The re-birth of Shuttlesworth: Ray Allen said this offseason that he had played all of last season on injured ankles, and that he was finally fully recovered. His play of late suggests that he was telling the truth, as he has been on absolute fire. Over the last nine games Allen is averaging 23.6 points on 59 percent shooting from the field with four treys per game. Allen is not the all-around threat that he used to be, but he appears to once again be the man that can win you the 3-ptrs category by himself.

New-look Pistons: In addition to the Iverson effect mentioned above, the Pistons have been a team in transition on the fantasy front. They are now starting Rodney Stuckey at point guard next to Iverson, with Rip Hamilton moved to the SF, Tayshaun Prince to the PF, and Rasheed Wallace at C. These new roles obviously make Stuckey more valuable, as he gets minutes and more assist opportunities. The other starters get dual eligibility, and Prince has more chances to grab boards. But Iverson, in particular, has felt a numbers crunch as he's averaging only 15 ppg over his last five outings.

Camby battling Superman: Dwight Howard is making a bid to lead the NBA in both blocks and rebounds this season, but lately Marcus Camby appears ready to give him a battle. Camby has averaged 14.4 boards and 4.2 blocks per over his last five games, and looks poised to continue that production for as long as Chris Kaman is out. Once Kaman comes back he could eat into Camby's minutes, but in the meantime Camby owners should enjoy the Superman stats without Howard's Kryptonite free throw percentage.

Melo's huge quarter: On Wednesday I had one of those "Oh, snap! I need to call my friends" moments as I watched Carmelo Anthony catch fire and tie an NBA record with 33 points in a single quarter of a game. Anthony did it inside and outside, often just pulling up from wherever he happened to catch the ball to drain a long trey. I expected Anthony's scoring to increase much more with the Iverson-for-Billups swap, and that hasn't happened, but at least for one quarter Anthony revived the scoring instincts that once made him a challenger to lead the league in scoring.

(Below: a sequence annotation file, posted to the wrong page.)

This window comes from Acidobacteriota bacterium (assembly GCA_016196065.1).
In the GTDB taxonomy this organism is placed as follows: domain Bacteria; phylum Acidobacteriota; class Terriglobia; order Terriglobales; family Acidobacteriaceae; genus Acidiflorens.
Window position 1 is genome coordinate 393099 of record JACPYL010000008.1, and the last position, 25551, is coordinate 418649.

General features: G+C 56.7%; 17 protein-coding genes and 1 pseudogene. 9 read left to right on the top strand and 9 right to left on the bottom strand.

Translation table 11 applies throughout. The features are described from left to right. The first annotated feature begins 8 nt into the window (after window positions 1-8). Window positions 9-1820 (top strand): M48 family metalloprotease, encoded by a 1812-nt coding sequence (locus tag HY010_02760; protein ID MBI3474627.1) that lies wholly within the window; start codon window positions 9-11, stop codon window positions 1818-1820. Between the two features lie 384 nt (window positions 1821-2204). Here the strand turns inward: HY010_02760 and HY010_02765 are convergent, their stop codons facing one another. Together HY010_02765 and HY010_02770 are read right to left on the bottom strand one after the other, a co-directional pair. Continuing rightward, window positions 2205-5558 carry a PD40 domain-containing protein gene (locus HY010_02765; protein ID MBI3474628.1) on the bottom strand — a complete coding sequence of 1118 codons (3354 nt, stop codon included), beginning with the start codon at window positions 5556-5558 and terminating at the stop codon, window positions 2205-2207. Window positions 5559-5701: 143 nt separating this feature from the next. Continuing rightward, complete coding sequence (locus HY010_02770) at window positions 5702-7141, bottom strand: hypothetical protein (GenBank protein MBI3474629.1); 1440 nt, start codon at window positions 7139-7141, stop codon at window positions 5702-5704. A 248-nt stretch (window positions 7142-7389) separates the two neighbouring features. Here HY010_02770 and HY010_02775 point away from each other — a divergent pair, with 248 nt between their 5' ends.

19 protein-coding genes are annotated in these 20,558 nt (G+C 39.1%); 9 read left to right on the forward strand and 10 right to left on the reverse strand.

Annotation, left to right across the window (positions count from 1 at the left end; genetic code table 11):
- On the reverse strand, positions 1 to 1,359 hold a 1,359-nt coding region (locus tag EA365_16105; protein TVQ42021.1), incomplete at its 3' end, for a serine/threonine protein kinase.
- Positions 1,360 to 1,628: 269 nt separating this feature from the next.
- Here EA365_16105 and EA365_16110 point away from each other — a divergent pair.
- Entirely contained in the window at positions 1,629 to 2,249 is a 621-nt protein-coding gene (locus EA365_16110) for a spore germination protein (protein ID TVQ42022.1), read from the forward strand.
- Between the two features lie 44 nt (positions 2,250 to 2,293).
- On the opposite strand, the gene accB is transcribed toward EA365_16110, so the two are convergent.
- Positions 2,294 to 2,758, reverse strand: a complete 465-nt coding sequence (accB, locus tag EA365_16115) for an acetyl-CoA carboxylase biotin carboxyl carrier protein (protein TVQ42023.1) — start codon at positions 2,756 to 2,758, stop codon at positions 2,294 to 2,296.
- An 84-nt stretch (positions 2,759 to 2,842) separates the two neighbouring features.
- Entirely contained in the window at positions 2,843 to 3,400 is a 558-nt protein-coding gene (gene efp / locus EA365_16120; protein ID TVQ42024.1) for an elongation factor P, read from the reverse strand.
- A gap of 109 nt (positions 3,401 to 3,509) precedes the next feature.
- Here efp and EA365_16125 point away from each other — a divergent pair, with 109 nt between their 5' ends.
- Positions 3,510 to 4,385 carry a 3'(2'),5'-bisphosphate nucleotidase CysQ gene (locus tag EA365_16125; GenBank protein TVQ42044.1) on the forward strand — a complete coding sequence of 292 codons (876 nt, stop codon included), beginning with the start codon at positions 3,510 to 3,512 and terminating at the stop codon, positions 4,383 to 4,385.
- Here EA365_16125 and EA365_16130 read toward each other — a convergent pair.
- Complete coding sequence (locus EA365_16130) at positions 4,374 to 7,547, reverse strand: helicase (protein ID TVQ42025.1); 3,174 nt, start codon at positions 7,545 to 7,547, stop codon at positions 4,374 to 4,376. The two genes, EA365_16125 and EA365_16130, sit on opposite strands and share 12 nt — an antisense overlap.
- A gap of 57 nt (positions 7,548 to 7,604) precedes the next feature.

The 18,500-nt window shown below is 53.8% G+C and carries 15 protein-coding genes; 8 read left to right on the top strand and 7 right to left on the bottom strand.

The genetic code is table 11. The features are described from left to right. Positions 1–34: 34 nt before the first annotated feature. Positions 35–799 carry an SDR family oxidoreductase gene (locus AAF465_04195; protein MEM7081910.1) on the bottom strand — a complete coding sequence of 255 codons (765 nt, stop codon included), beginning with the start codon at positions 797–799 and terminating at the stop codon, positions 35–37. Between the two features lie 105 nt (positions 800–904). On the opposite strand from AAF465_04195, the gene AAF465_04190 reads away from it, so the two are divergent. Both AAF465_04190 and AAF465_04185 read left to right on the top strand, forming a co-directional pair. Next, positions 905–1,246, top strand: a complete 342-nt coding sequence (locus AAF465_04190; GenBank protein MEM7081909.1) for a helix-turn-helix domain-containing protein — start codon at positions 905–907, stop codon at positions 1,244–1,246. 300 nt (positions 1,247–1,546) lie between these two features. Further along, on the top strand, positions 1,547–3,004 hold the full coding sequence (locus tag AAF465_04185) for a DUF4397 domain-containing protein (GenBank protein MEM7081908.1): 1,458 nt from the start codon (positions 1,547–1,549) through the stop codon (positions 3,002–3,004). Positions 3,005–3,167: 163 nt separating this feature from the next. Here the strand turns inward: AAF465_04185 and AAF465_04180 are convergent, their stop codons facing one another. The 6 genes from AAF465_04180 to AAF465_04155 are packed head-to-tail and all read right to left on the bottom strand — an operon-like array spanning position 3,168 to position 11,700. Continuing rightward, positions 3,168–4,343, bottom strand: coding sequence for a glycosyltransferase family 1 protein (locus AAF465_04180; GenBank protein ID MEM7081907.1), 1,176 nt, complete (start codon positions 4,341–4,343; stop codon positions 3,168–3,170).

Players in mourning: Shaquille O'Neal and Gerald Wallace have both missed game action this week while mourning deaths in their families. Our hearts go out to them, and both should be back on the floor in the near future.


New Additions

D.J. Augustin (51% owned): I normally don't include players in this section that are more than 50% owned, but this could be your last chance to get Augustine. He has already been playing well of late, and with the trade that sent Richardson out of town he likely gets even more minutes moving forward.

Anderson Varejao (31% owned): Varejao has been more offensive-minded of late, with games of 15 and 17 points over the last week. Always a solid rebounding option, if Varejao can score consistently in double figures he could be a solid reserve roto center.

Larry Hughes (34% owned): Hughes has been quietly productive of late, averaging almost 16 points and three treys per over his last five games. He is still coming off the bench, but he has been shooting efficiently from downtown and could be playing himself into a larger role if this continues.

Luke Ridnour (30% owned): I have been one of the biggest proponents of moving Ramon Sessions into the starting line-up, but the Bucks keep giving Ridnour minutes and he keeps producing. He is averaging 11 points, seven assists and two steals over the past five games, numbers that could certainly benefit teams in need of a fringe point guard/flex producer.

Bobby Simmons (20% owned): Simmons may not be living up to the expectations the Nets have had for him, but his pedestrian numbers seem to be on an upward trend. Over the past three games, he's averaging 11 points, 1.3 steals, and 1.8 threes on 59% shooting from the field. He's a possible pickup in deeper leagues with potential value in threes, steals, and turnovers if he ever finds consistency.

Juan Dixon (4% owned): Dixon started at point guard Thursday night, and responded with 17 points (6-for-12 FG, 4-for-4 FT), seven assists, four steals, two boards, a block and a trey in 34 minutes of action. Dixon moved into the starting role due to the trade that sent Antonio Daniels out, and if he continues to play well he could lay claim to the position in the short-term over newcomers Javaris Crittenton and Mike James. Gilbert Arenas is not expected back until next month.

Article first appeared 12/12/08